Over the past few years, the biggest change in management has been to reduce the top-down power structure, thereby reducing the number of direct reports per manager and increasing personal connections among employees. The philosophy of the company is to slowly hire people to do the work, leaving management responsible for removing any roadblocks and planning for the future. 

If you are familiar with the Midwest, then you may have also heard of the concept of the Midwestern work ethic — the idea that hard work and perseverance mixed with humility will yield a prosperous future. This seems to be the case for DM, given its reputation, low turnover and happy employees. The ease with which the company has been able to transform over time has led to a combination of career opportunities. Inside the company there is a Wall of Fame for employees with more than 10 years with the company.

Technology and innovation

Over the past 25 years, technology has dramatically impacted the way DM does business. Thanks to forward-thinking companies and the Internet, business transformation using technology excels in delivering unprecedented value to all sides of the ecosystem. 

For example, the wholesale and small-package distribution industry has already seen multiple waves of transformation. Orders once received by phone and fax are now received electronically, processed in a customized fashion to optimize the experience of all parties, and distributed through machine-to-machine communication with the assistance of people in the right place at the right time. 

One of the company’s first experiences in exploring the benefits of implementing technology came in the early 1990s through a management initiative to achieve operational excellence. A study was conducted to track how many human touches it took to move a product and how many touches if the product was returned. The gap between these two numbers illuminated the exponential costs incurred due to human errors. 

At the time, of course, order processing was all manual. Phone and fax were the lifeblood of the business, meaning if something happened to the phone line, business would stop in its tracks — no orders being received or processed, and associates sitting and waiting for the line to come back up.

As the company was moving forward in its commitment to operational excellence, the Internet was also starting to happen. Very soon it became apparent that automating processes through technology would benefit not only the company but, more importantly, its customers. The management team decided to build a proprietary system to increase the ability to customize and differentiate along the lines of geographic expansion.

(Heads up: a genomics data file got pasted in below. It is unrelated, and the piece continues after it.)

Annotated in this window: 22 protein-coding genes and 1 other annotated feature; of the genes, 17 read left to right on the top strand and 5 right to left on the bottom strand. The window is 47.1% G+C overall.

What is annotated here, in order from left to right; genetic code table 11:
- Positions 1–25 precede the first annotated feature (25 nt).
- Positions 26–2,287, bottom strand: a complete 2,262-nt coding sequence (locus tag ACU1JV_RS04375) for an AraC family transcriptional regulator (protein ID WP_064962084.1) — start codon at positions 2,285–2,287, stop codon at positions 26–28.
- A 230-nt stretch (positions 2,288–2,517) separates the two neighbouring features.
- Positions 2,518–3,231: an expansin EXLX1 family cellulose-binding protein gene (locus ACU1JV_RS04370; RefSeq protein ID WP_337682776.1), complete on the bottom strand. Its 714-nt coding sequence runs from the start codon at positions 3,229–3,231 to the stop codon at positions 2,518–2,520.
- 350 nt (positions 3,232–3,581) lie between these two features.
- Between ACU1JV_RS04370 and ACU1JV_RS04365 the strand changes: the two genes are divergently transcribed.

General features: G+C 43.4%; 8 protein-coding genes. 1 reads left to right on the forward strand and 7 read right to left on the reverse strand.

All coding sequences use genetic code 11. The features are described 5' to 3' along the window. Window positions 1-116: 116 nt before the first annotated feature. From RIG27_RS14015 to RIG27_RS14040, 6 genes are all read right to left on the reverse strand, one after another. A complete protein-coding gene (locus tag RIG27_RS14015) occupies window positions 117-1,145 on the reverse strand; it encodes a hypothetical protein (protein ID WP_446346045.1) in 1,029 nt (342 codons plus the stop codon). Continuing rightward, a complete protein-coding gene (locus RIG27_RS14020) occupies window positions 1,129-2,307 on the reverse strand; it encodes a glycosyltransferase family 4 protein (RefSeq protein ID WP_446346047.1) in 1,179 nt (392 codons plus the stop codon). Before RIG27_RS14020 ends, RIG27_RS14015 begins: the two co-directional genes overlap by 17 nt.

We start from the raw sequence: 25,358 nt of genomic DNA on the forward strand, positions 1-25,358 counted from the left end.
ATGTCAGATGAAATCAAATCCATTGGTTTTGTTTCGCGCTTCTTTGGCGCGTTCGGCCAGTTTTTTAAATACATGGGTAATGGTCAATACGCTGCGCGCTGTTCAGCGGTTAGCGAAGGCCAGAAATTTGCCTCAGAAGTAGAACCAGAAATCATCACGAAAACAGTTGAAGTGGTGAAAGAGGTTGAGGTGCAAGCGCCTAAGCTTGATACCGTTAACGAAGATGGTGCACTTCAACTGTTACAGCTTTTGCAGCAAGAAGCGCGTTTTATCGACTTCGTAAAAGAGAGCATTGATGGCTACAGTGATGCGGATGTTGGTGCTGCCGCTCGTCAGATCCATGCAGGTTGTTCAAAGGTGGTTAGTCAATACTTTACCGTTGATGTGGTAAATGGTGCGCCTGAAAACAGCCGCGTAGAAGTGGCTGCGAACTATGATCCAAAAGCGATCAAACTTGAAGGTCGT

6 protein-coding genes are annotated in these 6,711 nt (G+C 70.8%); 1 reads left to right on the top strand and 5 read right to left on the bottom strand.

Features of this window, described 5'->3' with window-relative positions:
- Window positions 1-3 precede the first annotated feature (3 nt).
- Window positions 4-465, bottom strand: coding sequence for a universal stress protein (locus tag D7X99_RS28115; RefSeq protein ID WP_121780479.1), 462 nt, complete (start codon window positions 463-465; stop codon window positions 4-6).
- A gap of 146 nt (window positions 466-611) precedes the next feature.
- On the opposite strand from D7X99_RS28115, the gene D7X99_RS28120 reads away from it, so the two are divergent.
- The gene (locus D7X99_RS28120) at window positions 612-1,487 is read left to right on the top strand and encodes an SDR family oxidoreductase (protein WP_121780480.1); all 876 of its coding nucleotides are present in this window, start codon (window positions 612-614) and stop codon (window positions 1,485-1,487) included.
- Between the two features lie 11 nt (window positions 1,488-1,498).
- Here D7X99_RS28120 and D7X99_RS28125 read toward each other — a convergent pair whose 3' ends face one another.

At first the company was so focused on transforming internal processes, the external integration lagged behind, with a mere 3 percent of orders being processed electronically. As recently as five years ago, however, 50 percent of orders were being processed electronically, and today 83 percent of all orders are electronic. Going forward, the goal is for 90 percent of orders to be digital. 

Obviously, DM has become an extremely connected company, but with technology having such a huge impact on the human scale, DM also works to balance the use of technology and connectivity with people. Associates have become even more efficient and effective when it comes to solving customer problems and increasing overall support, and that is operational excellence that customers trust.   

While the traditional printing and imaging industry thrives on toner and ink on paper, it can be more difficult to see performance or expertise in the supply chain ecosystem. However, the process of ensuring businesses can print is quite sophisticated when you look at the people, processes and technology involved. New technologies are propelling change and creating a new supply-and-demand environment for trusted and reliable partners — partners that improve workflow processes, which enables responsiveness to what needs to happen at the exact moment it needs to happen — sometimes even before. 

DM has invested in the technology needed to optimize the productivity of its 223 employees, generating more than $550 million in revenue. That’s a revenue per employee of greater than $2.5 million, whether that employee is in sales, service, admin or operations. Over the years, the company has been recognized several times for being one of the top employers in the area. Technology has had, and continues to play, a significant role in that business transformation.  

This article originally appeared in the January 2014 issue of The Imaging Channel.